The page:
The space in the former supermarket totals 37,500 square feet. Gehman & Co. will display approximately 17,000 square feet of furniture. The company will offer a broad line of high-quality and high fashion merchandise, including furniture, home accessories and wall/ floor/ window coverings.

The design center/workshop and offices will occupy approximately 2,000 S.F. "It was an idea whose time had come," Hans Gehman said about the new design center. It offers in-store and on-site services. The warehouse area will occupy approximately 6,000 square feet. Not counting common areas such as a "break" room and bathrooms, approximately 11,000 square feet remain available for sub-lease from the Gehmans. They seek to lease the space to a business complementary to their own and draw from a common customer base.

The store’s design presented a challenge due to the building’s square outlines. Interior walls were designed in angles, x-shapes, T-shapes and combinations. Older track and antiquated fluorescent tubes will be replaced with new fixtures to improve energy efficiency and merchandising (T8’s replaced by T12’s and parabolics by MR16’s). Customers will be able to glimpse select furniture displays upon entering a 10-foot entry space. A huge entrance will feature scatterings of furniture and little set-ups to get customers involved. Plans specify the incorporation of live plants. The creative use of carpeting and marble flooring will emphasize certain areas.

Demolition of the store’s left facing side will make room for areas devoted to cabinets and kitchens. Back center point at an angle will have a sound room with TV, built-ins and soundproof padded floors (see drawing on page 36). Nearby will be a widened opening leading into a 10' x 10' kids area in the shape of a hat that leads into the design center workshop.

A 12' open space will open into a design center workshop incorporating two offices with windows where designers can create customer presentations. All old air conditioning and heating units will be replaced, ceilings raised and special lighting installed. The design area will be large enough to accommodate 3 or 4 people working together and have walls lined with racks of carpeting, area rugs, tile, drapery samples, books and catalogs.

A whole new corporate identity had to be created so that Gehman & Co. could differentiate the new location and product selection from the old Holly Tree Farms, Inc., while maintaining the solid reputation and history behind the name. New corporate colors - taupe on deep charcoal were selected to convey stability.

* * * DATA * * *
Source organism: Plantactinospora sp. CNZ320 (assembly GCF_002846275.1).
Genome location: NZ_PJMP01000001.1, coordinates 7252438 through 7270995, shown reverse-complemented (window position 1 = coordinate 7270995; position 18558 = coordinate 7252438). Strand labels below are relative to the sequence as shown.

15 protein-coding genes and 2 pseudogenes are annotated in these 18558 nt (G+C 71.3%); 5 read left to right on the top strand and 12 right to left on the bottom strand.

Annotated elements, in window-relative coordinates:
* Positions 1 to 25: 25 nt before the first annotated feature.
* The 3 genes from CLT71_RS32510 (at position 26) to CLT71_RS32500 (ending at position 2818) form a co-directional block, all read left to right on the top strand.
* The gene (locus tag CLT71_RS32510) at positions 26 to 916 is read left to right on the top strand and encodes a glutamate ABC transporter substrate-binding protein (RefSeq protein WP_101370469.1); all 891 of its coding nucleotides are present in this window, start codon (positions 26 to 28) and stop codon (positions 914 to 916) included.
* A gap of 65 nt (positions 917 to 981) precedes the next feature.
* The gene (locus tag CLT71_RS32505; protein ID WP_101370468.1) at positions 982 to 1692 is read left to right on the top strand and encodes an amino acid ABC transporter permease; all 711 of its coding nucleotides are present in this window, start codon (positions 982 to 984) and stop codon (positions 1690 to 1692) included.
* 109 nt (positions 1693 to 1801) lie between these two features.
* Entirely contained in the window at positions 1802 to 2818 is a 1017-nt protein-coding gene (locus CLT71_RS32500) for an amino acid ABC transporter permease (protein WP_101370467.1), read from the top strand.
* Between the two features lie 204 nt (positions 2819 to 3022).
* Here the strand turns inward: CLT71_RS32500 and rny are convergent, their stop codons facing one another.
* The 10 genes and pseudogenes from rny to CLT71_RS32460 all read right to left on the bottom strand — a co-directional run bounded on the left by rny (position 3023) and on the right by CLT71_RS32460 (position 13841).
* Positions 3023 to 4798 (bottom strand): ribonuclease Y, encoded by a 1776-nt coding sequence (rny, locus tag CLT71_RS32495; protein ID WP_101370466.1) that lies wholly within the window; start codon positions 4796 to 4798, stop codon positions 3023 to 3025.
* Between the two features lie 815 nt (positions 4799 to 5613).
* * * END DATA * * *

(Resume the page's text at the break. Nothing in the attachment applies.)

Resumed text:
Gehman & Co. will be showing a different mix of styles at this new location. With the assistance of former manufacturer's representatives the family decided to change their emphasis from colonial styles. The focus will now be on transitional with a few antique reproductions.

Hans Gehman, business consultant and part of the family ownership team encountered some difficult delays familiar to many furniture storeowners. It took a month to get a building permit and there were points of clarification that were never dealt with.

"Stress can be mitigated by enjoying the challenge of finding creative solutions," said Hans. For example, when the technology budget for the project was tight, Hans used the resources of two friends, recent computer science graduates. Their company Sim System Technology built the servers, wired the network, programmed an inventory control system and built a phone system.

Other resources Hans used and recommends for public information and services are: Penn State Data Center pasdc.hbg.psu.edu (economic and demographic data) Pennsylvania Small Business Development Center www.pasbdc.org (low-cost management training and consulting in cooperation with the Pennsylvania State University system).

His advice to furniture storeowners is to be prepared to be flexible. When everyone else is selling, it is the time to buy. Be prudent, find the best price and get multiple quotes for construction and building service contractors.


Bill Blake is President of WRB Associates a space planning and design firm that creates and maintains retail environments that increase sales per sq. ft. and boosts merchandise turns. Questions can be sent to Bill care of FURNITURE WORLD at wrblake@furninfo.com.

 

Furniture World is the oldest, continuously published trade publication in the United States. It is published for the benefit of furniture retail executives. Print circulation of 20,000 is directed primarily to furniture retailers in the US and Canada.  In 1970, the magazine established and endowed the Bernice Bienenstock Furniture Library (www.furniturelibrary.com) in High Point, NC, now a public foundation containing more than 5,000 books on furniture and design dating from 1620. For more information contact editor@furninfo.com.